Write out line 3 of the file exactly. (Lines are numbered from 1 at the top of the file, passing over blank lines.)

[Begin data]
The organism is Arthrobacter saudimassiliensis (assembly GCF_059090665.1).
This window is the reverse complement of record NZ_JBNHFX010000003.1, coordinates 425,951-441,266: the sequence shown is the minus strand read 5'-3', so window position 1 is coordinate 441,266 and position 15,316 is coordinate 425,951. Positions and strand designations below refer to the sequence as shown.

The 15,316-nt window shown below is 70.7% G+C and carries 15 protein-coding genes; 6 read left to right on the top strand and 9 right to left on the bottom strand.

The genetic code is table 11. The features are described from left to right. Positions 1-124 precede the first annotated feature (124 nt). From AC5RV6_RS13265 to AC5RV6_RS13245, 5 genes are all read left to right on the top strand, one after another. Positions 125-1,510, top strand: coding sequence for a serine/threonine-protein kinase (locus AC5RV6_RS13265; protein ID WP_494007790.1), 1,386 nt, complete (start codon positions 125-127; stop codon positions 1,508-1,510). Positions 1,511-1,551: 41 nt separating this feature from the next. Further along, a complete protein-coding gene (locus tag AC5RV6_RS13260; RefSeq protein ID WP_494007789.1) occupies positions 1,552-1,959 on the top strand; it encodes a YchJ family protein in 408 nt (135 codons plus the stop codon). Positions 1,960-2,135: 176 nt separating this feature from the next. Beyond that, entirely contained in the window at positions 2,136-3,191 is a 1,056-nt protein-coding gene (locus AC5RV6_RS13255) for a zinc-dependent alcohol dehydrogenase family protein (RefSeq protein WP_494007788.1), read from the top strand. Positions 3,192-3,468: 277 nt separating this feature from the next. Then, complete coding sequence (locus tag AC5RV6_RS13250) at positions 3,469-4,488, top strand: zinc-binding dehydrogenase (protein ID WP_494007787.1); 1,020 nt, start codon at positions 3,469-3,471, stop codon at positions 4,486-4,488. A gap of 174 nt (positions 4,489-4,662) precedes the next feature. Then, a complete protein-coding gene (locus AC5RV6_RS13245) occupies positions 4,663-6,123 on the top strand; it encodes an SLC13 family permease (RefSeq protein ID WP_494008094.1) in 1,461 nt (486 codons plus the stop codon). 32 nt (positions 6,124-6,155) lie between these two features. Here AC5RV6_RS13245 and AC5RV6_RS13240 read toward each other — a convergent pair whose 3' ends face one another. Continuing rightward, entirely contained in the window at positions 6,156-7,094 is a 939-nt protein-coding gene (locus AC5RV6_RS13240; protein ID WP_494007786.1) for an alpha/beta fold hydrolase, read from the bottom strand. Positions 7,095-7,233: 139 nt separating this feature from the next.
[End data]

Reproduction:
The 15,316-nt window shown below is 70.7% G+C and carries 15 protein-coding genes; 6 read left to right on the top strand and 9 right to left on the bottom strand.